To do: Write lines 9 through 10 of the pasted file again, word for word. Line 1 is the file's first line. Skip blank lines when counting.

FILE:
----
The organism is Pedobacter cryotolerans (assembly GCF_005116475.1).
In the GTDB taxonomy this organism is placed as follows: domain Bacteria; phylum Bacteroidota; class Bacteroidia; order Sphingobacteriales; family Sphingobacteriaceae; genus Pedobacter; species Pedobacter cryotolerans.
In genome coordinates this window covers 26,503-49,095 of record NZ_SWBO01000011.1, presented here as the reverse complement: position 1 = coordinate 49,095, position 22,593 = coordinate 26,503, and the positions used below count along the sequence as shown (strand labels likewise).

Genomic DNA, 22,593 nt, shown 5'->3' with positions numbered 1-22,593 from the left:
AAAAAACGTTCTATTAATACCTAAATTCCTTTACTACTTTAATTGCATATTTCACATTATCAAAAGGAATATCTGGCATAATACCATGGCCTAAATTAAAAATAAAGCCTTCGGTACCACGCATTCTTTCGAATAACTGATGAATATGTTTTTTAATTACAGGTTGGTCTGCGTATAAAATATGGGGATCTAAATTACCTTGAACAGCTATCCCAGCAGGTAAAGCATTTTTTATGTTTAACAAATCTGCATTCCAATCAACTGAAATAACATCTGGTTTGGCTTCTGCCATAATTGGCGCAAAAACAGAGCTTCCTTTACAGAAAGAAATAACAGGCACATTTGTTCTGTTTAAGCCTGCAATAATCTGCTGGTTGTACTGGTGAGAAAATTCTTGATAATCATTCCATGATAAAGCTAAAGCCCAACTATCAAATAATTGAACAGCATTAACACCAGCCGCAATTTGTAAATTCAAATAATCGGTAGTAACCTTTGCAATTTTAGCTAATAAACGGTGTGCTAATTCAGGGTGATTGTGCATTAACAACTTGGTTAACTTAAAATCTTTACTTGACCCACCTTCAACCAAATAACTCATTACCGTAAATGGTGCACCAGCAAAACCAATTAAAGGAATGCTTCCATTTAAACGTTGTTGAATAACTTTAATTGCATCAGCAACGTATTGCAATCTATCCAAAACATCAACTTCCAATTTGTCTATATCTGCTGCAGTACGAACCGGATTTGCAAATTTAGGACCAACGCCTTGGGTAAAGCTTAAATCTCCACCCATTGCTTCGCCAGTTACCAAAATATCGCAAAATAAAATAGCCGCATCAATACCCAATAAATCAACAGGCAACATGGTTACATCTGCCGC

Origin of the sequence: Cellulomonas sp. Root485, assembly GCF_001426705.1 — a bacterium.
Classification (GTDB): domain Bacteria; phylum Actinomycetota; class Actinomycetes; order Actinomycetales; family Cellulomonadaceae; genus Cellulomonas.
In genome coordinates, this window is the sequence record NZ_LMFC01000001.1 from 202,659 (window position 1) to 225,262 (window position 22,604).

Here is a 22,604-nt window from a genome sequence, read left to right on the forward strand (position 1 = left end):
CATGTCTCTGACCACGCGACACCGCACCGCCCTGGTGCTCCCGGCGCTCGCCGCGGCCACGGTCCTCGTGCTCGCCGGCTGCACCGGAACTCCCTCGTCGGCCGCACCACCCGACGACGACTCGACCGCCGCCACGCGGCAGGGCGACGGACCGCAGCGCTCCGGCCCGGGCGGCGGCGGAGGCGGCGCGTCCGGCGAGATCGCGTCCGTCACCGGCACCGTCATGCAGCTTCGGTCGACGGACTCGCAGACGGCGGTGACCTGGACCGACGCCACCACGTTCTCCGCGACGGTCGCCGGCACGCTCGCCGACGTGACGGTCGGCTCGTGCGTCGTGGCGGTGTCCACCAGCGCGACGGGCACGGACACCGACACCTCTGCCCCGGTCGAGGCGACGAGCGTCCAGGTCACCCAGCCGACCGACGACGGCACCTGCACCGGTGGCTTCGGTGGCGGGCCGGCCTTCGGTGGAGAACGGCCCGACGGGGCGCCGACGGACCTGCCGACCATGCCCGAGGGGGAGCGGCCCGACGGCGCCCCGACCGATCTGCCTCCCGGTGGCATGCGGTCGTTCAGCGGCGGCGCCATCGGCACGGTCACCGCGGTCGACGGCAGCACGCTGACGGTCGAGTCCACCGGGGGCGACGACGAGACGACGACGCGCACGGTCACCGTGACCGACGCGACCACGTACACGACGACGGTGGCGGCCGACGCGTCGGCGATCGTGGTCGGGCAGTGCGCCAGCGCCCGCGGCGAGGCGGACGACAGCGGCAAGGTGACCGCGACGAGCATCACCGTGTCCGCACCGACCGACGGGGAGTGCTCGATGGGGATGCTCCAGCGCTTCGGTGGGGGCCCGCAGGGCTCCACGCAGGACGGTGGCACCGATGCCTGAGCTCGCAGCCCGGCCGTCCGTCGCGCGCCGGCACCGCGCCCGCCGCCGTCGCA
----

Here is a 22,604-nt window from a genome sequence, read left to right on the forward strand (position 1 = left end):
CATGTCTCTGACCACGCGACACCGCACCGCCCTGGTGCTCCCGGCGCTCGCCGCGGCCACGGTCCTCGTGCTCGCCGGCTGCACCGGAACTCCCTCGTCGGCCGCACCACCCGACGACGACTCGACCGCCGCCACGCGGCAGGGCGACGGACCGCAGCGCTCCGGCCCGGGCGGCGGCGGAGGCGGCGCGTCCGGCGAGATCGCGTCCGTCACCGGCACCGTCATGCAGCTTCGGTCGACGGACTCGCAGACGGCGGTGACCTGGACCGACGCCACCACGTTCTCCGCGACGGTCGCCGGCACGCTCGCCGACGTGACGGTCGGCTCGTGCGTCGTGGCGGTGTCCACCAGCGCGACGGGCACGGACACCGACACCTCTGCCCCGGTCGAGGCGACGAGCGTCCAGGTCACCCAGCCGACCGACGACGGCACCTGCACCGGTGGCTTCGGTGGCGGGCCGGCCTTCGGTGGAGAACGGCCCGACGGGGCGCCGACGGACCTGCCGACCATGCCCGAGGGGGAGCGGCCCGACGGCGCCCCGACCGATCTGCCTCCCGGTGGCATGCGGTCGTTCAGCGGCGGCGCCATCGGCACGGTCACCGCGGTCGACGGCAGCACGCTGACGGTCGAGTCCACCGGGGGCGACGACGAGACGACGACGCGCACGGTCACCGTGACCGACGCGACCACGTACACGACGACGGTGGCGGCCGACGCGTCGGCGATCGTGGTCGGGCAGTGCGCCAGCGCCCGCGGCGAGGCGGACGACAGCGGCAAGGTGACCGCGACGAGCATCACCGTGTCCGCACCGACCGACGGGGAGTGCTCGATGGGGATGCTCCAGCGCTTCGGTGGGGGCCCGCAGGGCTCCACGCAGGACGGTGGCACCGATGCCTGAGCTCGCAGCCCGGCCGTCCGTCGCGCGCCGGCACCGCGCCCGCCGCCGTCGCA